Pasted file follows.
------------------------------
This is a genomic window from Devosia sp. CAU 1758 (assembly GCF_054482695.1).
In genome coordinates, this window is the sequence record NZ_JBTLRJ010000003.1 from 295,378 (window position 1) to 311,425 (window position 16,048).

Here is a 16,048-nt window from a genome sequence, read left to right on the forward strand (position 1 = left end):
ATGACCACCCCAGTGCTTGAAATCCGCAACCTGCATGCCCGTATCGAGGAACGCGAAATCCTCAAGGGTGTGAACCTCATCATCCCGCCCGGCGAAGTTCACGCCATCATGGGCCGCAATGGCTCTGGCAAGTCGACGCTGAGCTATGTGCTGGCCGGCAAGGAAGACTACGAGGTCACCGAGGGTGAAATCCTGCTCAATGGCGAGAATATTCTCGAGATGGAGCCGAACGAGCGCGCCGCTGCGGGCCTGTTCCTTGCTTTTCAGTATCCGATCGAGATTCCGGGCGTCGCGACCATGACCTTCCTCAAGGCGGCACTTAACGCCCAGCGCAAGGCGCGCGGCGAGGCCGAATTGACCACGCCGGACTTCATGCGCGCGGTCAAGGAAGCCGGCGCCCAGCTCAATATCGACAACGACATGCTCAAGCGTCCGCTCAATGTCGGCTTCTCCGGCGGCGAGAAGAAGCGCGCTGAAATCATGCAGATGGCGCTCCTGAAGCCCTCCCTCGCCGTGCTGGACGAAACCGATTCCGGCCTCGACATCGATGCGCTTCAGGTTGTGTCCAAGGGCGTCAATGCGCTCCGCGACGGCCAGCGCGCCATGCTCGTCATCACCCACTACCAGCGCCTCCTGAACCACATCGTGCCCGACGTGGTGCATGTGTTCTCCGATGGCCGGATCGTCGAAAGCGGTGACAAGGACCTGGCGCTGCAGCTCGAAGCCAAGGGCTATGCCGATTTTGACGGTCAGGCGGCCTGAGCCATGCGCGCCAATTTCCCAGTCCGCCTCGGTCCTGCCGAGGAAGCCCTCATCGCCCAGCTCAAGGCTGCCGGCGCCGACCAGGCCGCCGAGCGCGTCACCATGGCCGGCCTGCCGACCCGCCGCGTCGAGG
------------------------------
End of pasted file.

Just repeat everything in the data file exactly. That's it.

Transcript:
This is a genomic window from Devosia sp. CAU 1758 (assembly GCF_054482695.1).
In genome coordinates, this window is the sequence record NZ_JBTLRJ010000003.1 from 295,378 (window position 1) to 311,425 (window position 16,048).

Here is a 16,048-nt window from a genome sequence, read left to right on the forward strand (position 1 = left end):
ATGACCACCCCAGTGCTTGAAATCCGCAACCTGCATGCCCGTATCGAGGAACGCGAAATCCTCAAGGGTGTGAACCTCATCATCCCGCCCGGCGAAGTTCACGCCATCATGGGCCGCAATGGCTCTGGCAAGTCGACGCTGAGCTATGTGCTGGCCGGCAAGGAAGACTACGAGGTCACCGAGGGTGAAATCCTGCTCAATGGCGAGAATATTCTCGAGATGGAGCCGAACGAGCGCGCCGCTGCGGGCCTGTTCCTTGCTTTTCAGTATCCGATCGAGATTCCGGGCGTCGCGACCATGACCTTCCTCAAGGCGGCACTTAACGCCCAGCGCAAGGCGCGCGGCGAGGCCGAATTGACCACGCCGGACTTCATGCGCGCGGTCAAGGAAGCCGGCGCCCAGCTCAATATCGACAACGACATGCTCAAGCGTCCGCTCAATGTCGGCTTCTCCGGCGGCGAGAAGAAGCGCGCTGAAATCATGCAGATGGCGCTCCTGAAGCCCTCCCTCGCCGTGCTGGACGAAACCGATTCCGGCCTCGACATCGATGCGCTTCAGGTTGTGTCCAAGGGCGTCAATGCGCTCCGCGACGGCCAGCGCGCCATGCTCGTCATCACCCACTACCAGCGCCTCCTGAACCACATCGTGCCCGACGTGGTGCATGTGTTCTCCGATGGCCGGATCGTCGAAAGCGGTGACAAGGACCTGGCGCTGCAGCTCGAAGCCAAGGGCTATGCCGATTTTGACGGTCAGGCGGCCTGAGCCATGCGCGCCAATTTCCCAGTCCGCCTCGGTCCTGCCGAGGAAGCCCTCATCGCCCAGCTCAAGGCTGCCGGCGCCGACCAGGCCGCCGAGCGCGTCACCATGGCCGGCCTGCCGACCCGCCGCGTCGAGG